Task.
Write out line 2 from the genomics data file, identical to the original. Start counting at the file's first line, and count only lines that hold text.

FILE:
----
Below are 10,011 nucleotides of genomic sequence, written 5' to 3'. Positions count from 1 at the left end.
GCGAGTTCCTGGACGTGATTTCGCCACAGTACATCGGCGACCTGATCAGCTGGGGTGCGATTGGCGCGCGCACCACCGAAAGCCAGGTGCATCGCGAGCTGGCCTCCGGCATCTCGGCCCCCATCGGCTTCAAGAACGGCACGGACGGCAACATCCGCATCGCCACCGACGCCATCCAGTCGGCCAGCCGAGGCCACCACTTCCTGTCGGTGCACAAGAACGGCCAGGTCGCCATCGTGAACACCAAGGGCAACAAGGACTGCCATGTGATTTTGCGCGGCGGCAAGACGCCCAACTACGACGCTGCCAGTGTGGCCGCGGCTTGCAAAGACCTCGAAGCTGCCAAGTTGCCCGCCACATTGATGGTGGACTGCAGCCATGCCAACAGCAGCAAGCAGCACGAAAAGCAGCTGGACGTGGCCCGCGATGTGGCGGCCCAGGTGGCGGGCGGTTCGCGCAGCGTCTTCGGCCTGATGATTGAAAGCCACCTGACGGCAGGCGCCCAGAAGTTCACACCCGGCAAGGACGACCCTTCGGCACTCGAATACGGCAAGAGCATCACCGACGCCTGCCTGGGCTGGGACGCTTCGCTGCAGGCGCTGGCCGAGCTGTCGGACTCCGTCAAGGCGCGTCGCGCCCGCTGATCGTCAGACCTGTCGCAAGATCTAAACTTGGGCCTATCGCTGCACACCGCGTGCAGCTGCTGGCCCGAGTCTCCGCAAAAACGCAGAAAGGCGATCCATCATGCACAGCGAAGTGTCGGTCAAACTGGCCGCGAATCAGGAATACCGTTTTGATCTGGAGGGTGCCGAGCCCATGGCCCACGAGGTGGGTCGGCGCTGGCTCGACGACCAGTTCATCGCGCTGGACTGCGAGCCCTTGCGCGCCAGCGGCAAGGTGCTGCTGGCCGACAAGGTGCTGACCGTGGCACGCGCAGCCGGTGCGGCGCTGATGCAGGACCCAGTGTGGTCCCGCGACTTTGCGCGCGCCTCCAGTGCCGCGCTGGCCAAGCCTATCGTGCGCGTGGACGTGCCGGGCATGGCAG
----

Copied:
GCGAGTTCCTGGACGTGATTTCGCCACAGTACATCGGCGACCTGATCAGCTGGGGTGCGATTGGCGCGCGCACCACCGAAAGCCAGGTGCATCGCGAGCTGGCCTCCGGCATCTCGGCCCCCATCGGCTTCAAGAACGGCACGGACGGCAACATCCGCATCGCCACCGACGCCATCCAGTCGGCCAGCCGAGGCCACCACTTCCTGTCGGTGCACAAGAACGGCCAGGTCGCCATCGTGAACACCAAGGGCAACAAGGACTGCCATGTGATTTTGCGCGGCGGCAAGACGCCCAACTACGACGCTGCCAGTGTGGCCGCGGCTTGCAAAGACCTCGAAGCTGCCAAGTTGCCCGCCACATTGATGGTGGACTGCAGCCATGCCAACAGCAGCAAGCAGCACGAAAAGCAGCTGGACGTGGCCCGCGATGTGGCGGCCCAGGTGGCGGGCGGTTCGCGCAGCGTCTTCGGCCTGATGATTGAAAGCCACCTGACGGCAGGCGCCCAGAAGTTCACACCCGGCAAGGACGACCCTTCGGCACTCGAATACGGCAAGAGCATCACCGACGCCTGCCTGGGCTGGGACGCTTCGCTGCAGGCGCTGGCCGAGCTGTCGGACTCCGTCAAGGCGCGTCGCGCCCGCTGATCGTCAGACCTGTCGCAAGATCTAAACTTGGGCCTATCGCTGCACACCGCGTGCAGCTGCTGGCCCGAGTCTCCGCAAAAACGCAGAAAGGCGATCCATCATGCACAGCGAAGTGTCGGTCAAACTGGCCGCGAATCAGGAATACCGTTTTGATCTGGAGGGTGCCGAGCCCATGGCCCACGAGGTGGGTCGGCGCTGGCTCGACGACCAGTTCATCGCGCTGGACTGCGAGCCCTTGCGCGCCAGCGGCAAGGTGCTGCTGGCCGACAAGGTGCTGACCGTGGCACGCGCAGCCGGTGCGGCGCTGATGCAGGACCCAGTGTGGTCCCGCGACTTTGCGCGCGCCTCCAGTGCCGCGCTGGCCAAGCCTATCGTGCGCGTGGACGTGCCGGGCATGGCAG